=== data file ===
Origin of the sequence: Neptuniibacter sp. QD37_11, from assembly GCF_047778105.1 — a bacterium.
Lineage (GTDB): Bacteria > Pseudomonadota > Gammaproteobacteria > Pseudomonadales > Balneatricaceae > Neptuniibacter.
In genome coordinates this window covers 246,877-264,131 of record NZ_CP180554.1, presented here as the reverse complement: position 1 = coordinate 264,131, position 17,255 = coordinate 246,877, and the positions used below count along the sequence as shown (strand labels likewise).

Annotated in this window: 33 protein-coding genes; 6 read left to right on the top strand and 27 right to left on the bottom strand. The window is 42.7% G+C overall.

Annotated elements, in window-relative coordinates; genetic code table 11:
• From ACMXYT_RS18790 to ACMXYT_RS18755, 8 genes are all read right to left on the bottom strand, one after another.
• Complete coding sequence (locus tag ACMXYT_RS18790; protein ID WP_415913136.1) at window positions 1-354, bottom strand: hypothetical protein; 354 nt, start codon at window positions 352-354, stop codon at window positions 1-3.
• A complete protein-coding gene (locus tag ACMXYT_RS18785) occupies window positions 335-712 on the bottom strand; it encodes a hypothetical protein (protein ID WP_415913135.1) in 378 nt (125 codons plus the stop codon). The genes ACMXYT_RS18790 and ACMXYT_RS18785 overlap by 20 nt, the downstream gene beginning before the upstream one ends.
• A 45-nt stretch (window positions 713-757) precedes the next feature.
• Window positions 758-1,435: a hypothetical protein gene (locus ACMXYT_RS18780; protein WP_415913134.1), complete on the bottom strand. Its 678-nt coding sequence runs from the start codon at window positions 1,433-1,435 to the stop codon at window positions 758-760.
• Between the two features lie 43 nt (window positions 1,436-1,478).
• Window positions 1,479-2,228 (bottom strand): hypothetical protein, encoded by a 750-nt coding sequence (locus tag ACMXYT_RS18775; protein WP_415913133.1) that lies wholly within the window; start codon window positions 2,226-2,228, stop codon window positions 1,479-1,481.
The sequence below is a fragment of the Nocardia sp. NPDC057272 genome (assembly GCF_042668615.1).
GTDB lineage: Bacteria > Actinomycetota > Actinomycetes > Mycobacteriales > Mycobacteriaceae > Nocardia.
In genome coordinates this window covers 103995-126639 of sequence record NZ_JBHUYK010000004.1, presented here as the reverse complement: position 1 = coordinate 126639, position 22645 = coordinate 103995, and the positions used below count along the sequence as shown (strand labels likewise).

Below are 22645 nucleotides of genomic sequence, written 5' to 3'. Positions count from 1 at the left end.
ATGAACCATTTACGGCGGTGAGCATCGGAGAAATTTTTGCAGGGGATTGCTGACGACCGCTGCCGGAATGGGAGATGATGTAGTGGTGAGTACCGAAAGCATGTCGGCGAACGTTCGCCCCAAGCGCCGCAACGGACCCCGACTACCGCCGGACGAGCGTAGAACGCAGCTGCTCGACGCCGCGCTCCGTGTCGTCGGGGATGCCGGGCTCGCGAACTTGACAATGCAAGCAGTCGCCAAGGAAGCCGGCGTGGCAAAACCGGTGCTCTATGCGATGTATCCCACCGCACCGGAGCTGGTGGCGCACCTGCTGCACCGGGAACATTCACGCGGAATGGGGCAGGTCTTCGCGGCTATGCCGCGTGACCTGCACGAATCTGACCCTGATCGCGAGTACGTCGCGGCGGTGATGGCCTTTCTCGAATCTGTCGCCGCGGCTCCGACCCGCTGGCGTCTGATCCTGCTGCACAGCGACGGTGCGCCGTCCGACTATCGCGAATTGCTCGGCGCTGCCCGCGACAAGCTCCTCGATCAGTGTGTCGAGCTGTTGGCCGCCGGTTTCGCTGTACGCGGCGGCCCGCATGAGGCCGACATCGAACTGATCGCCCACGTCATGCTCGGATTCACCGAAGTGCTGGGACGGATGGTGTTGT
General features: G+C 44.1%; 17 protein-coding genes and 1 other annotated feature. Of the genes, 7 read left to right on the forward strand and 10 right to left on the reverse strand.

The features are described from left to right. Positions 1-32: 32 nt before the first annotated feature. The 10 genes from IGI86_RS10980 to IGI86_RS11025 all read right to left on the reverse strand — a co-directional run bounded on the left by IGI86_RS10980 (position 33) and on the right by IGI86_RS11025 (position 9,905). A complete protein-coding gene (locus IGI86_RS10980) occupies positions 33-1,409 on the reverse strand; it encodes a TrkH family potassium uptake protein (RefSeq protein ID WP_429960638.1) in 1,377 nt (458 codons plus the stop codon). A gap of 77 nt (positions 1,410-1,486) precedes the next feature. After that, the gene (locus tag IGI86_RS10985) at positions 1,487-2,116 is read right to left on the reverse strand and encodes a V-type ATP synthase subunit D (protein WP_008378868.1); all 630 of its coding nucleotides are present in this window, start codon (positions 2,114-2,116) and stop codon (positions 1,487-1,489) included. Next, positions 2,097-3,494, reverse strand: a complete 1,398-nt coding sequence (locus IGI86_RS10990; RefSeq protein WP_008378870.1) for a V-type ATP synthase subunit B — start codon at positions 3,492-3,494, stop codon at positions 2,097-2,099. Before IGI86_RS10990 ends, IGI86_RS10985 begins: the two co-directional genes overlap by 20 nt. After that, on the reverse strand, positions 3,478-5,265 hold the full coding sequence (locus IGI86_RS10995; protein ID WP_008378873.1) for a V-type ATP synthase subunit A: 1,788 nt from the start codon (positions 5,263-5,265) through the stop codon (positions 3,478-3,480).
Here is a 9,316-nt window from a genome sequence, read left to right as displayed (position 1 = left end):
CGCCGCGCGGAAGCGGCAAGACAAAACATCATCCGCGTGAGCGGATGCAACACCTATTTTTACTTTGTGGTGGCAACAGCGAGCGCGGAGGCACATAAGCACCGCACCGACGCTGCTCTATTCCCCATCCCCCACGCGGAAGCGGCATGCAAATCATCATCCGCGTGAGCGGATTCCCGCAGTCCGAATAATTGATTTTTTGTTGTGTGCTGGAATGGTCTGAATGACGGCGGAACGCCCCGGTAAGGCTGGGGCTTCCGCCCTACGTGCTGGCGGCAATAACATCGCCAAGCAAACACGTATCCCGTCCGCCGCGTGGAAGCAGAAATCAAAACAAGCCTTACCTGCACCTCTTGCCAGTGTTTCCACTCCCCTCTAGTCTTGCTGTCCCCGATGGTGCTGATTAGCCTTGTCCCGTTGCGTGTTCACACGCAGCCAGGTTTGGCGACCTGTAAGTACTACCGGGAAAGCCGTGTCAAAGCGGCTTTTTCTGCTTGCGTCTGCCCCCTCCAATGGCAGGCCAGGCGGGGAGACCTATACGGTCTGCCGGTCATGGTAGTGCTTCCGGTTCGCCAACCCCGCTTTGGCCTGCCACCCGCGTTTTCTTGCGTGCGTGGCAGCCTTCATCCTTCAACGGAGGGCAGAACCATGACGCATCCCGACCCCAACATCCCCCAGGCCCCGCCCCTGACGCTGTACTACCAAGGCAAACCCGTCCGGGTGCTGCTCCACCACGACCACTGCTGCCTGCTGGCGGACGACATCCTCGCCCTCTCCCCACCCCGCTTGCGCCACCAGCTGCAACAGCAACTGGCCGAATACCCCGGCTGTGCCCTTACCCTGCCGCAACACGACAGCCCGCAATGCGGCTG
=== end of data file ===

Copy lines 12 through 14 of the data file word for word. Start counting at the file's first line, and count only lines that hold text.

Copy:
• Window positions 1,479-2,228 (bottom strand): hypothetical protein, encoded by a 750-nt coding sequence (locus tag ACMXYT_RS18775; protein WP_415913133.1) that lies wholly within the window; start codon window positions 2,226-2,228, stop codon window positions 1,479-1,481.
The sequence below is a fragment of the Nocardia sp. NPDC057272 genome (assembly GCF_042668615.1).
GTDB lineage: Bacteria > Actinomycetota > Actinomycetes > Mycobacteriales > Mycobacteriaceae > Nocardia.